Do you have a point you’d like to make or an issue you feel strongly about? Submit a letter to the editor.

Vote for McLeod-Skinner

Congressman Greg Walden keeps telling us what a great guy he is and how he’s helping out his constituents so much. But he seems to have a blind spot when it comes to taking stands and doing what is morally right. The Trump Administration has a pathological tendency to distort the truth, and yet Congressman Walden is silent. Can’t he recognize a lie when he hears it? It’s time for a change when you don’t have the backbone to stand up for the truth. Vote for Jamie McLeod-Skinner for District 2, and let’s give Greg some time reflect on truth and doing what is moral.

Dave Stalker


Rippberger for Oregon House

I attended a meet and greet in Eagle Point with Karen Rippberger, candidate for House District 55, and I was glad I did; we learned a lot. She is a retired educator, an advocate for students, people with special needs and local control. She appreciates the challenges that rural schools and students encounter.

I was especially impressed with her health care ideas and views on problems that can be addressed by the state Legislature. Affordable housing and job development appropriately fit into her economic development plans.

Karen’s campaign slogan is “Everybody Matters.” She is a good listener and promises to hold town meetings in every community in the district every year. I believe her “open door” policy will serve district voters very well.

Let’s vote for Karen Rippberger in H.D. 55.

Bill Walsh

Eagle Point

Moseley for mayor

I am writing in response to Bridget McGinn’s letter supporting Sally Russell for Mayor.

I too am a Mountain View resident who attended the Mountain View Neighborhood Association meeting THIS year and had a very different experience with Sally Russell. I did not find her to have “a firm grasp on every issue,” nor did she “listen and respond to everyone respectfully.”

At issue was a proposed 129-unit extended stay hotel to be built on Conners Avenue and Tucson Way in Mountain View. This proposed development is across the street from a 100-child day care, a large senior living facility, and a half-block from the neighborhood park. It is a major concern for the safety and livability to the residents of this area. Sally admitted that she did not have a complete understanding of this proposed hotel, yet she voted for it! So much for a “firm grasp on all the issues!” Referencing this hotel, she said that we all need to look at the “bigger picture” for the “greater good”.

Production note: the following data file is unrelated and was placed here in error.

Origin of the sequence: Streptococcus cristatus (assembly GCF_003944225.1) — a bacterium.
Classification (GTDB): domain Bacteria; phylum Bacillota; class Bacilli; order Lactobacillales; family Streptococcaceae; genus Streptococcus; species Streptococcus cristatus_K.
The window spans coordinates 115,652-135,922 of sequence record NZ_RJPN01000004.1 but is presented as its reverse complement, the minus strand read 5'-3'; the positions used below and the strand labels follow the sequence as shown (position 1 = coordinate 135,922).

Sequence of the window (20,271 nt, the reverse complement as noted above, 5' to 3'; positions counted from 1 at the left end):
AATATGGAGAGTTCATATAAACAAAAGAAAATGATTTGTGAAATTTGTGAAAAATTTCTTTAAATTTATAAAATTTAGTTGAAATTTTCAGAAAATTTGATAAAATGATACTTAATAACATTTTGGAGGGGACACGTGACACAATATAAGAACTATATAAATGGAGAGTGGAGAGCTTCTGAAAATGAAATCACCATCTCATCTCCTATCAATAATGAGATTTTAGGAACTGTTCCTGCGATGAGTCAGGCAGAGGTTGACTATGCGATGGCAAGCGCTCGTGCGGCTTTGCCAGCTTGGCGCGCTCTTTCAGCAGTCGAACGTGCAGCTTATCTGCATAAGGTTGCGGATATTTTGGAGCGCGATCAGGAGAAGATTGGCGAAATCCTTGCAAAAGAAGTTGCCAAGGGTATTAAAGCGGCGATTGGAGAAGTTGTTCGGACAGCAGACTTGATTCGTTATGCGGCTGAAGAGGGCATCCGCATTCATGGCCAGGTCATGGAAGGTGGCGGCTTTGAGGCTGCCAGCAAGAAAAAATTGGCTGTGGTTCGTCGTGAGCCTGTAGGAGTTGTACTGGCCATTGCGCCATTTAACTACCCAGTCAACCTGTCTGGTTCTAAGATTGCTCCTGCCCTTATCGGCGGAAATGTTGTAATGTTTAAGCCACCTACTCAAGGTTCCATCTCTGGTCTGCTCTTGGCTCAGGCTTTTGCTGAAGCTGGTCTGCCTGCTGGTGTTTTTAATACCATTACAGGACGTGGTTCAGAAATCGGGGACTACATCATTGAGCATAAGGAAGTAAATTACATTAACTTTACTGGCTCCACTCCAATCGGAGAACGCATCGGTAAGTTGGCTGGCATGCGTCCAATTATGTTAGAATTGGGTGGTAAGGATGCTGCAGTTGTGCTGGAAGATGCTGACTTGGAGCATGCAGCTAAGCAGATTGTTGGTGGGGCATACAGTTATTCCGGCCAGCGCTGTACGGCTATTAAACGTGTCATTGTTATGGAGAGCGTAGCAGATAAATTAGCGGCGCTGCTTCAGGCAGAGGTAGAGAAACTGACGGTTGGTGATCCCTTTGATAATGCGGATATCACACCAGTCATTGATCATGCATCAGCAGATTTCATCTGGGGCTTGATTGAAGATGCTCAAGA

I had my hand raised to get clarification and she refused to acknowledge me stating she didn’t want to “debate” this issue. So much for “listening and responding to everyone respectfully!”

As the City Council liaison to this Neighborhood Association, it is Sally’s responsibility to be knowledgeable about developments affecting this neighborhood. I think self-righteous attitudes and a lack of due diligence regarding this development are not the attributes required for mayor!

Vote for Bill Moseley!

Marilynn Jacobs


The people’s land

The editorial “Fire deal makes sense” on The Bulletin’s Sunday, Sept. 30, Editorial page proved it’s time to again remind writers and editors at The Bulletin that, when they write about Deschutes National Forest land, they write about “National Forest System land” and not about “Forest Service land.”

With very few exceptions (such as non-National Forest System land acquired by the U.S. Forest Service for use as administrative sites or communication sites), and despite the frequent use of the term, there’s no such thing as “Forest Service land.”

It’s “National Forest System land” or “national forest land” that belongs to the people of the United States of America — the citizen-owners of the National Forest System — and is administered for them by the Forest Service as prescribed by law, not “Forest Service land.”

A small point? A nitpick? Not at all!

It is an all-important distinction that informs — or should inform — the perceptions, and thus the operational realities, of the politicians, the public servants and the public they serve of their respective roles, responsibilities and prerogatives vis-a-vis the national forests and each other.

Les Joslin